Volumetric structural brain abnormalities in men with schizophrenia or antisocial personality disorder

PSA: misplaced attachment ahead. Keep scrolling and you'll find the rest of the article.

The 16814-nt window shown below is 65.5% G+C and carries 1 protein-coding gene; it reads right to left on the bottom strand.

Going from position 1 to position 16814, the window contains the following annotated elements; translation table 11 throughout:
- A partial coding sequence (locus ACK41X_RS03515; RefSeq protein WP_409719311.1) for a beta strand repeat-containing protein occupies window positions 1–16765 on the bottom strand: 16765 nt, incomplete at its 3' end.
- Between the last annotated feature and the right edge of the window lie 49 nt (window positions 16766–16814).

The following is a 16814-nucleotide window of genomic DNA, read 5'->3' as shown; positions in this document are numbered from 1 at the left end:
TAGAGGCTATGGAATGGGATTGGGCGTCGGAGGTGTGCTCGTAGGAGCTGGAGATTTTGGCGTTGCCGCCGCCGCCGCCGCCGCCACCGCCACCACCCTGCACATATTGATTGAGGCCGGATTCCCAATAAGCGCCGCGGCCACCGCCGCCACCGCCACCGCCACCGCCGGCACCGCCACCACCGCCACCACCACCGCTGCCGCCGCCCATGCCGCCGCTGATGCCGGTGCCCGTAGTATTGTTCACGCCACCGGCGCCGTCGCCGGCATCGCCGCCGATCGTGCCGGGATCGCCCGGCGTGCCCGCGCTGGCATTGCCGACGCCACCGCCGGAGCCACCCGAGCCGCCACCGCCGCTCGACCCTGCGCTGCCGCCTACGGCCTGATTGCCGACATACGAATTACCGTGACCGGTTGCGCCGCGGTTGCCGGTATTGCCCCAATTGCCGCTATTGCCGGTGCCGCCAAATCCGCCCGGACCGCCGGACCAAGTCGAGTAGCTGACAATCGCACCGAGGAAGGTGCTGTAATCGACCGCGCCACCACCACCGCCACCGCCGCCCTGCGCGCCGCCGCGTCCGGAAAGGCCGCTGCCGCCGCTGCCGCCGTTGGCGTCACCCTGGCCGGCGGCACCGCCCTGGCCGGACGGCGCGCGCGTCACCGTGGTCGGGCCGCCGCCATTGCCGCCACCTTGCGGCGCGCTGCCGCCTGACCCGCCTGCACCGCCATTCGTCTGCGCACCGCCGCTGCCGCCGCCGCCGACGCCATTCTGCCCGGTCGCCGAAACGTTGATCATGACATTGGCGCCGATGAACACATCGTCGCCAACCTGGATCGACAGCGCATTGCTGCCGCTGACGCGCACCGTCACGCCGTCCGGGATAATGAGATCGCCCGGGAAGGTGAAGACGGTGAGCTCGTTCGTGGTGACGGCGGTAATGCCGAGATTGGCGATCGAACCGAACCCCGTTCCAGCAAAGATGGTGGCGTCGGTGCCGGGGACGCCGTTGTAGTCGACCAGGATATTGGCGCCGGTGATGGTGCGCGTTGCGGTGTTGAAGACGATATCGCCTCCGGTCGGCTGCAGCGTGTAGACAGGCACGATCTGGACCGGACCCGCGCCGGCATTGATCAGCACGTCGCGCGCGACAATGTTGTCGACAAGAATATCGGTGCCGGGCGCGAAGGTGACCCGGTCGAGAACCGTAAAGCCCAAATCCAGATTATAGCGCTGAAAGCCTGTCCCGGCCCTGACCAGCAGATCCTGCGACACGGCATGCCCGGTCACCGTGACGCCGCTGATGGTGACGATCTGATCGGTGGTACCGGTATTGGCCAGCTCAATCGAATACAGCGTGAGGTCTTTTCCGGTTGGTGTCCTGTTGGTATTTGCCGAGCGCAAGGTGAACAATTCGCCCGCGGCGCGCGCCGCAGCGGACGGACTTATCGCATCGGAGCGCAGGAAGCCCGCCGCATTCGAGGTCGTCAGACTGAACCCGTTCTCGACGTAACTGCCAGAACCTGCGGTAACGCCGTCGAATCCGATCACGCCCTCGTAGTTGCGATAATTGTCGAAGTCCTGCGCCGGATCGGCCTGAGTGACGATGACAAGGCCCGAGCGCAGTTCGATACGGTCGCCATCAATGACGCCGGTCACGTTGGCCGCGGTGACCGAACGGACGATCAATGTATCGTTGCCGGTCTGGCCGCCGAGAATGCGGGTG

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Brain abnormalities are found in association with antisocial personality disorder and schizophrenia, the two mental disorders most implicated in violent behaviour. Structural magnetic resonance imaging was used to investigate the whole brain, cerebellum, temporal lobe, lateral ventricles, caudate nucleus, putamen, thalamus, hippocampus, amygdala and the prefrontal, pre-motor, sensorimotor, occipito-parietal regions in 13 men with antisocial personality disorder, 13 men with schizophrenia and a history of violence, 15 men with schizophrenia without violent history and 15 healthy non-violent men. Compared to controls, the antisocial personality disorder group displayed reductions in whole brain volume and temporal lobe as well as increases in putamen volume. Both schizophrenia groups regardless of violence history exhibited increased lateral ventricle volume, while the schizophrenia group with violent history showed further abnormalities including reduced whole brain and hippocampal volumes and increased putamen size. The findings suggest that individuals with antisocial personality disorder as well as those with schizophrenia and a history of violence have common neural abnormalities, but also show neuro-anatomical differences. The processes by which they came to apparently common ground may, however, differ. The finding of temporal lobe reductions prevalent among those with antisocial personality disorder and hippocampal reduction in the violent men with schizophrenia contributes support for the importance of this region in mediating violent behaviour.

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